The following excerpts are from an interview Mark Ramsey (Hear 2.0) did with Tom Asacker, a marketing and branding adviser and author (A Little Less Conversation: Connecting with Customers in a Noisy World).
One of the larger challenges facing radio?
“It seems that we’ve got a catch-22 on our hands, right? We need to get out on the street and keep selling in order to keep revenue coming in, so nobody wants to slow down in order to change the way they’re doing things, to really rethink it, because that might take away from sales time. I mean we’re putting out fires, and nobody wants to step back and say, “Wait a minute. Is there a better way of doing this?”
“It’s a difficult thing with an industry that’s been around this long, with people that are well entrenched in relationships up and down the chain. It’s tough to get people to change — to just say, “Put on the brakes, and let’s rethink radio.” But I think that that’s what needs to be done: Let’s rethink radio. Just like Steve Jobs said, “Let me rethink the MP3 player.” He didn’t say, “Well, we can do the MP3 player and slap this thing on it”; he said, “Stop, and let’s rethink the MP3 player.”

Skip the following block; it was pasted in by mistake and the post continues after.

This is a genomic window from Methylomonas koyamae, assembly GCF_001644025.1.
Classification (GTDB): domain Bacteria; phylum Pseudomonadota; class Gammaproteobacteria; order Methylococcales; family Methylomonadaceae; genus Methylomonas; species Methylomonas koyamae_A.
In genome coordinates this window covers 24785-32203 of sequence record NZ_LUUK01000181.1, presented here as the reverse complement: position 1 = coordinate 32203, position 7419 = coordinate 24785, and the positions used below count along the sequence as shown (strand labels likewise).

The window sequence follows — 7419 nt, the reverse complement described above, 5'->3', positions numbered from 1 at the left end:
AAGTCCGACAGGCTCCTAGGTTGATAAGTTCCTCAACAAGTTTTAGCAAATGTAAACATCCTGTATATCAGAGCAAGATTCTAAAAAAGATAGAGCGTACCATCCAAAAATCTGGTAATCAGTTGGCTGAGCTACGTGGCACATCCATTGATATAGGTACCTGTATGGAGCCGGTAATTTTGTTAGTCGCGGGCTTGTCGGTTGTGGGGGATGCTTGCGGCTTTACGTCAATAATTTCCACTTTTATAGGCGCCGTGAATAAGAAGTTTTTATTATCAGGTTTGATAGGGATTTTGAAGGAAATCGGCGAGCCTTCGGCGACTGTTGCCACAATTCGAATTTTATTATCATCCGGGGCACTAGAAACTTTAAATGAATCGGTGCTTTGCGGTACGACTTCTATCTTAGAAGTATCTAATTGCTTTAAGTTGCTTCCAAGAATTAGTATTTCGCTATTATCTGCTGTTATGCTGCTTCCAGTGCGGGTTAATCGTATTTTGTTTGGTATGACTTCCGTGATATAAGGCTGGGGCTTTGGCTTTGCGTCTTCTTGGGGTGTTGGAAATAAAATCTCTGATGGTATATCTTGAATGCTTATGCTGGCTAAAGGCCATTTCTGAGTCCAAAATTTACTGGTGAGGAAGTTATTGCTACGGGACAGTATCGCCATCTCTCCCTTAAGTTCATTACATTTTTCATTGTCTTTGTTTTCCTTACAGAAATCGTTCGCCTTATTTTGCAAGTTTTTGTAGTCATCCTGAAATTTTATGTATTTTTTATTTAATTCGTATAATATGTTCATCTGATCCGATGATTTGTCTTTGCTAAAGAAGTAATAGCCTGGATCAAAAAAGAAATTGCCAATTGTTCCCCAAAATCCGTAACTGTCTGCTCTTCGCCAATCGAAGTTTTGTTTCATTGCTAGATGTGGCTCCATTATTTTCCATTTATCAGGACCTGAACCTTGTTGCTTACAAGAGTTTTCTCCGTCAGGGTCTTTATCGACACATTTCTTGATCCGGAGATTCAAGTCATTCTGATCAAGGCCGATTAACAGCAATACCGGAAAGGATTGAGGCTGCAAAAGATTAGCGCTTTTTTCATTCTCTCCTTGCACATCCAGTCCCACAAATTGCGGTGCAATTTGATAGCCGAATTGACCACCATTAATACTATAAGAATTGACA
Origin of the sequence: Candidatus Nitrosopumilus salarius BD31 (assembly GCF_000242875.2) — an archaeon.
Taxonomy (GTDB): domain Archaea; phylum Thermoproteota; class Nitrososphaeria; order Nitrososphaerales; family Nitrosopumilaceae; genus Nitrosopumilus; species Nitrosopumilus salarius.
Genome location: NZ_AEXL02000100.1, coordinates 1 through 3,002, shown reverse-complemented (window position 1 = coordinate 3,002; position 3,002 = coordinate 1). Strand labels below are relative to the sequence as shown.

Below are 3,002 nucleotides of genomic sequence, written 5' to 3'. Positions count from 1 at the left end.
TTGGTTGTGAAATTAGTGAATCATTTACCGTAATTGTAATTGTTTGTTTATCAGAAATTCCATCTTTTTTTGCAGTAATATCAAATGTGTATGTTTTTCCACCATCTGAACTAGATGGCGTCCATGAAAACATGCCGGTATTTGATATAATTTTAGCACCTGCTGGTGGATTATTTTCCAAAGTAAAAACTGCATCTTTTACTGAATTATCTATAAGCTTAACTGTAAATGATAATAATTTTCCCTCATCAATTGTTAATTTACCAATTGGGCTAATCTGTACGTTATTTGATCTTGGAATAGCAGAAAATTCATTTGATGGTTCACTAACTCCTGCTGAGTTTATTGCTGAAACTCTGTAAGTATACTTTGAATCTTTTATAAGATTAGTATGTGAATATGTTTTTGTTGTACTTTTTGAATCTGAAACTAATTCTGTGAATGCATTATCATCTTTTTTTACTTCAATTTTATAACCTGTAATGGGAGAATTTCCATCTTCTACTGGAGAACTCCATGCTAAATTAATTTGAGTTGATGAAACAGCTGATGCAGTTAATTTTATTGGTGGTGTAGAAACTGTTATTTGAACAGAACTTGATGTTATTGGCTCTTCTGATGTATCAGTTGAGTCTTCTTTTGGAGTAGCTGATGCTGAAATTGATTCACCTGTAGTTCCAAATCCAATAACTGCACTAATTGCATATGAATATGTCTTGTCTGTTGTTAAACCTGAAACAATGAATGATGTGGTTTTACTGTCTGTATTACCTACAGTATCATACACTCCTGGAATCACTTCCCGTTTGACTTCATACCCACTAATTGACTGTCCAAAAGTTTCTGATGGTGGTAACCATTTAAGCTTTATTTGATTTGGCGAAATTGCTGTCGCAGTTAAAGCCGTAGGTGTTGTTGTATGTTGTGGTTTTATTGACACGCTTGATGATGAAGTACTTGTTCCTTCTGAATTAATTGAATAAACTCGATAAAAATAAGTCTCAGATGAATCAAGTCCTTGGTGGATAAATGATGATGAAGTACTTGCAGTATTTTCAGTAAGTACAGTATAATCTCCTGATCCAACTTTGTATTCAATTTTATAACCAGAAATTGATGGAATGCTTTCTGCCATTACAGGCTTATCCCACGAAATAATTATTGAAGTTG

That’s a tough thing to do. It takes guts.”
Yes, it does. And he offers this rather brilliant (IMO) insight on creating audiences:
“You can’t create larger audiences by trying to create larger audiences. You can only create larger audiences by trying to get deeper with smaller audiences.
Think about how to get deeper and make more relevant, valuable connections with individuals in a culture or a subculture.
Don’t think about audience size. Think about the depth of the relationship and how important it is and how valuable it is. The more you do that, the bigger the audience gets.”
That’s probably true of friends as well. Best way to have a lot is to be a good one. You can listen to the entire interview at Hear 2.0.